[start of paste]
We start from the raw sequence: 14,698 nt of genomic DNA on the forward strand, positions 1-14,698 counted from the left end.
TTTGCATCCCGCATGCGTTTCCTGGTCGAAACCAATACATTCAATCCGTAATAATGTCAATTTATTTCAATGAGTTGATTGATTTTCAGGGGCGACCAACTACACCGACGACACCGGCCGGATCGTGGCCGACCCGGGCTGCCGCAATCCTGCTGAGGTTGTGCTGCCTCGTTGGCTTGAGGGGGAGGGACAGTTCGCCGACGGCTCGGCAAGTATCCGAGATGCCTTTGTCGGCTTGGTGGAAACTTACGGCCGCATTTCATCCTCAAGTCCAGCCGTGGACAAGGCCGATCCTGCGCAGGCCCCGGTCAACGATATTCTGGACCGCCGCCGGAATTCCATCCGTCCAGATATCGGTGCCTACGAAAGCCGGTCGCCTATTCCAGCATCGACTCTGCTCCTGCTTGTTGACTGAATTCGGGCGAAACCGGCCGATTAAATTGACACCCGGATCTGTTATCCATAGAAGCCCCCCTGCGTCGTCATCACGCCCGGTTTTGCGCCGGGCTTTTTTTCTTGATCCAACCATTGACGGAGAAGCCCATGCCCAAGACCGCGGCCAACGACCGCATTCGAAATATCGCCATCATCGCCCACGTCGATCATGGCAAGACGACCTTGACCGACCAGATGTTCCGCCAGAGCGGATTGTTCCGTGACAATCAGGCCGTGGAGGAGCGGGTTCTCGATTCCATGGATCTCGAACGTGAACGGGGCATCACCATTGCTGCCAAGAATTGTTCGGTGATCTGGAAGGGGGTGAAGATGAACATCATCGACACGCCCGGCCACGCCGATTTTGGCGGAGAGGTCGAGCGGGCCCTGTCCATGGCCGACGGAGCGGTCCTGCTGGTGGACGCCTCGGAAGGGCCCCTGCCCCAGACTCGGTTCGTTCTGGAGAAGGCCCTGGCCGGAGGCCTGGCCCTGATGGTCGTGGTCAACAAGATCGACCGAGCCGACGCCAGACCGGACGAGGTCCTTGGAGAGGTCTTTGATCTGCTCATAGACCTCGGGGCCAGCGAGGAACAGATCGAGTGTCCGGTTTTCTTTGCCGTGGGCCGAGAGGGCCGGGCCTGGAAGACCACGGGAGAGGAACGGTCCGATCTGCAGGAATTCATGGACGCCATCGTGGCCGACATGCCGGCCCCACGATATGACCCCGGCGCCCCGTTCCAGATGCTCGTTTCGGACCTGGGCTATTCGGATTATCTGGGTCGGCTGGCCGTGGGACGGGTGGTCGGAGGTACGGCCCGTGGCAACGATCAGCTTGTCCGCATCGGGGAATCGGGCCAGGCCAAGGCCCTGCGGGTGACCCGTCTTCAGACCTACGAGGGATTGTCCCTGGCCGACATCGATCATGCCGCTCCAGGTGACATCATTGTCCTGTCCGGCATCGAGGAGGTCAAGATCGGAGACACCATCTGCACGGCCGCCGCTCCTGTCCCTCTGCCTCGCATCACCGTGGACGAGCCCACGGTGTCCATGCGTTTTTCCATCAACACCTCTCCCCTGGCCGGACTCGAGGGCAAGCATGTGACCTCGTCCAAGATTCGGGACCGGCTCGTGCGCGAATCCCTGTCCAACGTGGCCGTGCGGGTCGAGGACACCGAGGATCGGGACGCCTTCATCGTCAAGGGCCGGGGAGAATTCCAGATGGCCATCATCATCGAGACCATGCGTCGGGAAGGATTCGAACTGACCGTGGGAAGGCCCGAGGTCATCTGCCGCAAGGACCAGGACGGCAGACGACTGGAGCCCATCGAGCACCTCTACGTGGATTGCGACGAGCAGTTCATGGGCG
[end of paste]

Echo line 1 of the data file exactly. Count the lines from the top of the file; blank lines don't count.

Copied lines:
We start from the raw sequence: 14,698 nt of genomic DNA on the forward strand, positions 1-14,698 counted from the left end.